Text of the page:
All week I had planned on writing an article about sending jobs overseas since both presidential candidates were accusing the other of doing that as if it is a bad thing. That topic made me think writing one on protectionists in general (stay tuned, this one is coming). Then this whole hostess mess happened.
My mind went about ten different ways on this story throughout the day. First I was going to talk about how a union collapsed a corporation by demanding money and benefits that just weren’t there. Then I thought maybe I’d talk about the entitlement society we live in and how people expect things to be handed to them. Then I thought maybe I’d write about how people don’t understand that a job isn’t a gift and that employees are actually selling their labor to their employers, it is not a just a really nice guy cutting you a check to show up everyday. Then I got a text message from a good friend and college roommate…
He totally opened my eyes. He told me that the Hostess employees didn’t care if they lost their jobs. It makes total sense and I’ll explain. First, let’s take a look at the situation. Hostess has been struggling lately. I’m sure the demand for their products has changed in recent years. It seems like people are moving away from the cakes and going toward healthier options, including wheat bread instead of the traditional white wonderbread. They filed for bankruptcy back in 2004. They reorganized, got funding from several sources, the unions made some concessions and they came out of the 5 year bankruptcy as a private company in 2009.
Things didn’t get much better for the company and they filed again for bankruptcy in January 2012. Their filing said, “is not competitive, primarily due to legacy pension and medical benefit obligations and restrictive work rules.” Basically, they cannot afford their unions’ demands. The union and employees knew this, but the bakers’ union refused to accept a 17% cut in contributions to employee health insurance (Why should anyone pay for their own insurance?), an 8% pay cut, with 3% raises over the next 3 years and a 1% increase in year 4. In exchange the company would give a 25% equity stake to the workers and put 2 union guys on an 8 member board.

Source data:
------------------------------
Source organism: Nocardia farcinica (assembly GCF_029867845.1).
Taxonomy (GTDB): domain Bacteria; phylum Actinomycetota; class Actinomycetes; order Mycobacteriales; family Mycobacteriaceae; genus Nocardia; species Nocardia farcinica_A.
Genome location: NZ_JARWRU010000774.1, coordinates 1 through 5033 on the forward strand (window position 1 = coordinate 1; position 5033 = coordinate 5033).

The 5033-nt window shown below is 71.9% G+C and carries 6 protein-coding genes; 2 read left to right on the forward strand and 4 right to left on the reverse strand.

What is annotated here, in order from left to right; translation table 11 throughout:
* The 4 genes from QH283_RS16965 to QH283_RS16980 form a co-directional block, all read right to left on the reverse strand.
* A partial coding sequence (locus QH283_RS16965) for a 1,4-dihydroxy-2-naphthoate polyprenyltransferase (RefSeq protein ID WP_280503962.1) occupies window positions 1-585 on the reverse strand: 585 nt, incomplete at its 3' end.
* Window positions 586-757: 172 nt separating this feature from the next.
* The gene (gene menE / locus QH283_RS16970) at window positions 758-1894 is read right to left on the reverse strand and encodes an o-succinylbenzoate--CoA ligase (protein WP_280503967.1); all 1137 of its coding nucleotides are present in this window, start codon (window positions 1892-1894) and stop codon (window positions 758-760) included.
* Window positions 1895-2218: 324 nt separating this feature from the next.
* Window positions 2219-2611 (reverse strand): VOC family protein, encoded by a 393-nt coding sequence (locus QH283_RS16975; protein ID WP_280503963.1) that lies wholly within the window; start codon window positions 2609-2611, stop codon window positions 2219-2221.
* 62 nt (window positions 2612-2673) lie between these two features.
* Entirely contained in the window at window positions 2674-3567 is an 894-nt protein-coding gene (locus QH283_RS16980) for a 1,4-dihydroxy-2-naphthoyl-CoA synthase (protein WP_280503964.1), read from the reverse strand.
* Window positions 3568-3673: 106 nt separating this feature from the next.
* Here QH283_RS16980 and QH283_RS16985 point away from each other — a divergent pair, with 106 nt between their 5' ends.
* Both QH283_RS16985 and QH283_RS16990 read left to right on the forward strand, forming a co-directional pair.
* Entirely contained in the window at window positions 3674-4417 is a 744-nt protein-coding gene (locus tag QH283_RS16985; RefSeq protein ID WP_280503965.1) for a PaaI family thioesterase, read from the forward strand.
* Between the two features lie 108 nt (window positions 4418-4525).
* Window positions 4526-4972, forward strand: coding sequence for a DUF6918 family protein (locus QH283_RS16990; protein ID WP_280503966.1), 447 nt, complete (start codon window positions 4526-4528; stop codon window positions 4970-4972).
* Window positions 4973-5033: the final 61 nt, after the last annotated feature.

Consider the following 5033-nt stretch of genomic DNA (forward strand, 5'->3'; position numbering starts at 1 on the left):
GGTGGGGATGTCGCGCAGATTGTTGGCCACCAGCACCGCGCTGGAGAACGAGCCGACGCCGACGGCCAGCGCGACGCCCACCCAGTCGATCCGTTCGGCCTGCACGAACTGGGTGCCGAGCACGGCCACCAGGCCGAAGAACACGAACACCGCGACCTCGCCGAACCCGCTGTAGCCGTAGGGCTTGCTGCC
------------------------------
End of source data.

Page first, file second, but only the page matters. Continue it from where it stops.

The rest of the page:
What does this have to do with the nanny state? Well their choice was either to work 40 hours/week and make 92% of their salary for a year with guaranteed raises over the next 4 years or make 60% of their salary and work 0 hours/week thanks to unemployment checks. Time is money. Sure, no one wants to make 60% of their salary, but it probably is enough to get by, even if you have to make some lifestyle changes. The point is that what is sold to us as a “safetly net” is actually and incentive to do nothing. Without unemployment checks, unions wouldn’t be able to make insane demands on companies that don’t have the money to meet those demands.
Unions love to say that the big wigs will still get their money, that this somehow has to do with greedy executives. Well those greedy executives directly employed 18,500 people. I don’t know the actual number, but I’ll bet if you took the total number of jobs the 18,500 now former Hostess employees employed, it would be somewhere around 0. The executives aren’t always the good guys, and yes, they are motivated by greed just like everyone else, but they have a ton of pressure, a ton of responsibility, and create a ton of jobs and they are compensated for it.
God Bless Freedom, Liberty, and Personal Property,
Slappy Jones II